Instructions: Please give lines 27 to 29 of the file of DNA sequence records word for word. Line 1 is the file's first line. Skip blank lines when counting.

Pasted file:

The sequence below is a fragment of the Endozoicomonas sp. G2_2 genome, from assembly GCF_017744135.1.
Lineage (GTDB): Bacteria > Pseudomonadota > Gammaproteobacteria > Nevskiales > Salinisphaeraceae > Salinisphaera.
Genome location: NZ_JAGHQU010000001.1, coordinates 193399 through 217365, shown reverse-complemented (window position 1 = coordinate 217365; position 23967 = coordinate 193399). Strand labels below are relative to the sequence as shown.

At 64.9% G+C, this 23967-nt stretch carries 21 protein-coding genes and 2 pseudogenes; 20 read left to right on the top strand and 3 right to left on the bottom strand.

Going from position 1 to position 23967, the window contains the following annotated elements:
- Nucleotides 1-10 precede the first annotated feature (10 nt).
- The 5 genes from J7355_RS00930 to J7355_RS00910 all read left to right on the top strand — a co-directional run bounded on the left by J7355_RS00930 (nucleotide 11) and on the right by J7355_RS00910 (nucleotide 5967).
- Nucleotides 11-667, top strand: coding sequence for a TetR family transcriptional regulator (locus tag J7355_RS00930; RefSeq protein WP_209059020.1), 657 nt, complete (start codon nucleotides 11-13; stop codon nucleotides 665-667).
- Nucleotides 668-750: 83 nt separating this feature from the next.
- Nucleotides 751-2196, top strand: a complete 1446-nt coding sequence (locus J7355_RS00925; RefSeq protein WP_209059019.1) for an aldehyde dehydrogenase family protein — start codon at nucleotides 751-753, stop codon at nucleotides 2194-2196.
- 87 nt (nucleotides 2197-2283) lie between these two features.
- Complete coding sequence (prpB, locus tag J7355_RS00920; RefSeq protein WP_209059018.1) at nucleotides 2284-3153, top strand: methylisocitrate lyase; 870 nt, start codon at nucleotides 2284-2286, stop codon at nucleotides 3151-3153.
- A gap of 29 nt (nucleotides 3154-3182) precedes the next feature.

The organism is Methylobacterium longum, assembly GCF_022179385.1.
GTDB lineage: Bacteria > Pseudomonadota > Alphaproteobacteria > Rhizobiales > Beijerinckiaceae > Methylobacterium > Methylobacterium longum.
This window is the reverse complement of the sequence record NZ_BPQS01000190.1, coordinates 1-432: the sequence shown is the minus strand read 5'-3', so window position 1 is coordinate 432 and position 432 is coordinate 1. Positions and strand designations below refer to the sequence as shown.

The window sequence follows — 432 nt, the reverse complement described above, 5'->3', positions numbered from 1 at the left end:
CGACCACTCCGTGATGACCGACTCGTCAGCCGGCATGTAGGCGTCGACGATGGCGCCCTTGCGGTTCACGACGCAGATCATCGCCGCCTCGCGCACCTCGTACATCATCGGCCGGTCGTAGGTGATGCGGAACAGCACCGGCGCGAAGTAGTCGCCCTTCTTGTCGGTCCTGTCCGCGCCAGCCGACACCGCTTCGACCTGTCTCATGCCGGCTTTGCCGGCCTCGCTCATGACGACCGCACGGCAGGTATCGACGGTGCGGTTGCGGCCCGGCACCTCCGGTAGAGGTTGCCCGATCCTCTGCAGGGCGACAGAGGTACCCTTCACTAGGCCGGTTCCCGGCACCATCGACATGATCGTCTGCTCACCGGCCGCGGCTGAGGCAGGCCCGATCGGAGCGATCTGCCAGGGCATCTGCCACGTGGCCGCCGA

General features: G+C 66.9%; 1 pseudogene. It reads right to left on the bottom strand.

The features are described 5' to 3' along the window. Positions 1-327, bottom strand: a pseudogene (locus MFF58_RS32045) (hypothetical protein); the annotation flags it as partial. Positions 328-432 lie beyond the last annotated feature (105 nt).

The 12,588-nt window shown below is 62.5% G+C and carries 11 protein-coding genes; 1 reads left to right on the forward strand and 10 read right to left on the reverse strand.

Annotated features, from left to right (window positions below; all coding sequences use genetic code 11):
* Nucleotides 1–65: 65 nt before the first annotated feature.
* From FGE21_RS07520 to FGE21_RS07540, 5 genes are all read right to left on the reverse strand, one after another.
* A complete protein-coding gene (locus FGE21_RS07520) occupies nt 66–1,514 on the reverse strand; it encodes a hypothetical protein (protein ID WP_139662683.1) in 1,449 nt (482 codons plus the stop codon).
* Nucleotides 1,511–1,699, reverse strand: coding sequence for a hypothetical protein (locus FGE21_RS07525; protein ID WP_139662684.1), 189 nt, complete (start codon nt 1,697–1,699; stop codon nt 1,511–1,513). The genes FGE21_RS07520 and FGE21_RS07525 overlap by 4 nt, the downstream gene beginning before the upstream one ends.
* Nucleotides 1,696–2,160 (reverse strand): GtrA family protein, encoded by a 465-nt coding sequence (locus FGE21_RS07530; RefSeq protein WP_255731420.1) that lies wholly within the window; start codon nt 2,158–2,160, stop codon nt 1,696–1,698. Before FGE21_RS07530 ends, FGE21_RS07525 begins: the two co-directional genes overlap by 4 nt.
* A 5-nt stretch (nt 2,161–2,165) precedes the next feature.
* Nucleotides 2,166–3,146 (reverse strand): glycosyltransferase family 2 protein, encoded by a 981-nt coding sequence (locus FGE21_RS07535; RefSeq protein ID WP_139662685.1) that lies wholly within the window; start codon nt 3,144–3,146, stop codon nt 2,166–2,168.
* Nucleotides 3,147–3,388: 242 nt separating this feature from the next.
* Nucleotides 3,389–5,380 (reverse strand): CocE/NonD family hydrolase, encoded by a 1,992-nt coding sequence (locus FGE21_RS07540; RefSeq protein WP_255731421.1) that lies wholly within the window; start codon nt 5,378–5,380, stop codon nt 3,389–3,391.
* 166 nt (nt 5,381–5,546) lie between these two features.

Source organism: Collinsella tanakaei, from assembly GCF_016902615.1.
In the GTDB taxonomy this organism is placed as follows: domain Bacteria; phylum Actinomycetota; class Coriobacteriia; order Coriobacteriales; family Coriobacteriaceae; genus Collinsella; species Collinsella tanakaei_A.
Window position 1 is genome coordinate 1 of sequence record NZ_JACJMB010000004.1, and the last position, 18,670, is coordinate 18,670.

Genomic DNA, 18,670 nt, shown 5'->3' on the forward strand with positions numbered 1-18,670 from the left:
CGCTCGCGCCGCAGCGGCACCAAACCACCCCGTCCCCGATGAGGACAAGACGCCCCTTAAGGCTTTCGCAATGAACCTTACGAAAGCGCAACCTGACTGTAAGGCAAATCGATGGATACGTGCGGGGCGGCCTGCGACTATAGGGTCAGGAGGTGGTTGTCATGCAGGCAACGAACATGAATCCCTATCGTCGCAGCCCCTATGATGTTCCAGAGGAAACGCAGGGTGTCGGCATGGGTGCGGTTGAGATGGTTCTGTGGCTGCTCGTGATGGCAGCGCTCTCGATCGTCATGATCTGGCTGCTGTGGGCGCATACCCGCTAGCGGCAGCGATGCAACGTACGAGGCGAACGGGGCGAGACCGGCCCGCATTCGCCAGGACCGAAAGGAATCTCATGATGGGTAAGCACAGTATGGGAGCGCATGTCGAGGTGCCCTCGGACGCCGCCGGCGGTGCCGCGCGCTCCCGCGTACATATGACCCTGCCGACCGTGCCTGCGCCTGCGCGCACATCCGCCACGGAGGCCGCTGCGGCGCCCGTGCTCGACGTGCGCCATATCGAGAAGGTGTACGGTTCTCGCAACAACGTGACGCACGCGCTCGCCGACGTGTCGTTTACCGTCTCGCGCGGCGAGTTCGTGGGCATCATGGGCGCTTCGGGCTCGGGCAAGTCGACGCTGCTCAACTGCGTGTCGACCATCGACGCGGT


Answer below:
* Nucleotides 1,696–2,160 (reverse strand): GtrA family protein, encoded by a 465-nt coding sequence (locus FGE21_RS07530; RefSeq protein WP_255731420.1) that lies wholly within the window; start codon nt 2,158–2,160, stop codon nt 1,696–1,698. Before FGE21_RS07530 ends, FGE21_RS07525 begins: the two co-directional genes overlap by 4 nt.
* A 5-nt stretch (nt 2,161–2,165) precedes the next feature.
* Nucleotides 2,166–3,146 (reverse strand): glycosyltransferase family 2 protein, encoded by a 981-nt coding sequence (locus FGE21_RS07535; RefSeq protein ID WP_139662685.1) that lies wholly within the window; start codon nt 3,144–3,146, stop codon nt 2,166–2,168.